The crying game – India’s onion crisis

December 22nd, 20101:05 pm @

The not-so-humble onion.

Enough to make a grown politician cry. Photo by swatjester (some rights reserved).

I should have noticed something was amiss up when we ordered take away a few nights ago. Any food in India – even home-delivered – is always accompanied by a surfeit of condiments, chief among them bags and bags of sliced onions. Not being fans of raw onions, they usually go into our fridge to be pulled out next time we’re cooking.
But the sad excuses for onions that came with the kebabs we’d ordered weren’t suitable for a future dish. Emaciated and looking utterly forlorn, they weren’t even fit for the compost bin. Clearly, something was rotten in the onion market.

Indeed, it was. India is currently in the grip of an onion crisis, with prices of the essential vegetable doubling in the past two months. The culprit is this year’s more-than-enough monsoon, which as well as dumping more rain than usual across most of the country, is now hanging about in the onion-producing states of Maharashtra and Rajasthan, ruining crops, pushing down supplies and jacking up prices.

With onions central to so many Indian dishes, it’s causing problems across the country. Restaurants have been cutting back on the free onions dished up to diners (in house and at home) and even taking items off their menus that rely too heavily on the pungent bulb.

It is also dominating media – both mainstream and social – with TV news running “Onion Crisis” bulletins, financial wires rushing out the latest developments and sub-editors across the country consulting their store of onion puns. Meanwhile, it’s the top-trending topic on Twitter in India.

In a somewhat uncharacteristic burst of action, the federal government has taken steps to deal with the situation over the past few days, dropping import duties on onions and banning their export. Meanwhile, flood- and terror-struck Pakistan has been sending relief supplies of onions to India. They may have their nuclear arsenals trained on each other, but clearly Pakistan sees India’s onion distress as no laughing matter.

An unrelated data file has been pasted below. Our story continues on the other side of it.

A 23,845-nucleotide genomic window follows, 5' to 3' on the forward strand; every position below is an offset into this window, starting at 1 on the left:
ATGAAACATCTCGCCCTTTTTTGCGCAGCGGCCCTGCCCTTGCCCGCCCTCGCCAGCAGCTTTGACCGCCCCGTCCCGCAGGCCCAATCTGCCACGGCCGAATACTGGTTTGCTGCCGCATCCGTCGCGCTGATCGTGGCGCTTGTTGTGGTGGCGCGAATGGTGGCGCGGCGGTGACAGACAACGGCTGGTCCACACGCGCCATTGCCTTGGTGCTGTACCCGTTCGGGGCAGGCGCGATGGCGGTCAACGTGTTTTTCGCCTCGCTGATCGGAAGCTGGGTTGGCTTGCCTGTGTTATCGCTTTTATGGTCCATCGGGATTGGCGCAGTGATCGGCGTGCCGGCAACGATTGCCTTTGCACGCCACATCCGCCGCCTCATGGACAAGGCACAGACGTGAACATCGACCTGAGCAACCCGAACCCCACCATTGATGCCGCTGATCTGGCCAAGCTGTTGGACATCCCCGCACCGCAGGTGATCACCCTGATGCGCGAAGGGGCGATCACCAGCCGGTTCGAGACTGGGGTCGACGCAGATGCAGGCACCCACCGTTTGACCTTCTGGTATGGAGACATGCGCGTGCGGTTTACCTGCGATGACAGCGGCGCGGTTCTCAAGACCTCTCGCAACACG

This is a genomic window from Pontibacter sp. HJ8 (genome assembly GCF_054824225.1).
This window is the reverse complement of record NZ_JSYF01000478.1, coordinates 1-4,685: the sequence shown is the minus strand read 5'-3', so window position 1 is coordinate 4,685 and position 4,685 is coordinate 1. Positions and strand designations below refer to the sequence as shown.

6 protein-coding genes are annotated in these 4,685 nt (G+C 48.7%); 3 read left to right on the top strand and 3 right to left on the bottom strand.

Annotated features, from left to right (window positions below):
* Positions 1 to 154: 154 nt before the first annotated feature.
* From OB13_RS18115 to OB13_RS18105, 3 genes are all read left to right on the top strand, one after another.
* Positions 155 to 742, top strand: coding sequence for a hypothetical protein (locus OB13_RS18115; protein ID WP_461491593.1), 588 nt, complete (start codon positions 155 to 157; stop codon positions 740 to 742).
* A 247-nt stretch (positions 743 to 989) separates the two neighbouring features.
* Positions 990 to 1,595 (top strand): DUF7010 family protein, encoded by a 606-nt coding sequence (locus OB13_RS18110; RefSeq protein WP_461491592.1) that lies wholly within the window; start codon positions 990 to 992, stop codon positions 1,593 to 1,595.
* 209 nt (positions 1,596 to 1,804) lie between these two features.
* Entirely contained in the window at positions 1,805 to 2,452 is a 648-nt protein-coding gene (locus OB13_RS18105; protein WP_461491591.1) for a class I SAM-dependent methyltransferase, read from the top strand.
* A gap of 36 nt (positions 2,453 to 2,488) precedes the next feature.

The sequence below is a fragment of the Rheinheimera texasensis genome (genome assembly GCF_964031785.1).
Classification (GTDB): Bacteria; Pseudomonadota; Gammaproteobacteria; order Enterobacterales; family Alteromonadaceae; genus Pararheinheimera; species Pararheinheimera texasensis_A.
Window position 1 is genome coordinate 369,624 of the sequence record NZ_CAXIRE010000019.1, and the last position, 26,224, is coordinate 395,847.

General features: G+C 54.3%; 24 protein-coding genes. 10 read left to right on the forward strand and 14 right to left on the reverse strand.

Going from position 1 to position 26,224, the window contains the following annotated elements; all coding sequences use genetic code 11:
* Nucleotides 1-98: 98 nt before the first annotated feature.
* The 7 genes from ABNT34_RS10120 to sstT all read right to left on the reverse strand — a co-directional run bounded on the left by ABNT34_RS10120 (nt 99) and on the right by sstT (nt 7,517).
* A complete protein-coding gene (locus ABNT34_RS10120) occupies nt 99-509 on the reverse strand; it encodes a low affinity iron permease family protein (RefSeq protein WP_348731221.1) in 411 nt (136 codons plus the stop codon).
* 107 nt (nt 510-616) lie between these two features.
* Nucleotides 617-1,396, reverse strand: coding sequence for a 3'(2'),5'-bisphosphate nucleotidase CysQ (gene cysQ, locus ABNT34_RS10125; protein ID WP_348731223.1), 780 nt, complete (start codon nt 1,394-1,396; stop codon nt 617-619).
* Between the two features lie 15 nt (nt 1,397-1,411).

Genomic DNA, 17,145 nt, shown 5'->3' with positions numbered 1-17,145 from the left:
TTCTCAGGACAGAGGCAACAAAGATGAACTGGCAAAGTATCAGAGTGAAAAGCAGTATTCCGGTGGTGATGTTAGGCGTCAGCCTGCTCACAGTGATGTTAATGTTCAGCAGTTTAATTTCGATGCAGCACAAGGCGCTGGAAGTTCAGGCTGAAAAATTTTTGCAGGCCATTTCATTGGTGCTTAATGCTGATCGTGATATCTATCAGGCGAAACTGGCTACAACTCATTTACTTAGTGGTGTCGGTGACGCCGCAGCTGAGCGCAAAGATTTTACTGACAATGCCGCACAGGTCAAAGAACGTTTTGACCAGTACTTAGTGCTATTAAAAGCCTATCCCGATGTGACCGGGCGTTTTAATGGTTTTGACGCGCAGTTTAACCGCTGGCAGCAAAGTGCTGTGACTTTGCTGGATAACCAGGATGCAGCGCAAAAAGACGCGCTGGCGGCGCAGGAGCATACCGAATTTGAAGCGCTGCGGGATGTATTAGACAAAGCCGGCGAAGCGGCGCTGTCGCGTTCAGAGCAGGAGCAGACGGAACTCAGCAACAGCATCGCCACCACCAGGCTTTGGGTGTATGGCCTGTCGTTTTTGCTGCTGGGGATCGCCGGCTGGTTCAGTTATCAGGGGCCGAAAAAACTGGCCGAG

It’s no joke for the ruling Congress Party, either. Already facing embarrassment over a scandal involving the allocation of mobile phone licences, the last thing it needs an onion crisis, especially since it’s something voters take seriously. Farmers have pelted politicians with onions (during a glut, when they faced plummeting prices), while the vegetable has been linked to a number of political defeats. In 1998 the then chief minister of Rajahs tan blamed out-of-control onion prices for his party’s loss, as did the BJP in Delhi in the same year.

Which is perhaps why Sheila Dikshit, the current chief minister of Delhi – where residents consume some 3,000 tonnes of onions a day – has convened a high-level meeting to find solutions to the runaway prices.

If the country’s farm minister is to be believed, prices should return to normal in a few weeks’ time. Until then the chefs and households of India will just have to cope with the higher prices. Or, as a colleague quipped, follow Jain recipes; as Jain beliefs forbid the eating of onions, they’re wholly unaffected by the ongoing crisis.

Photo by Flickr user swatjester.
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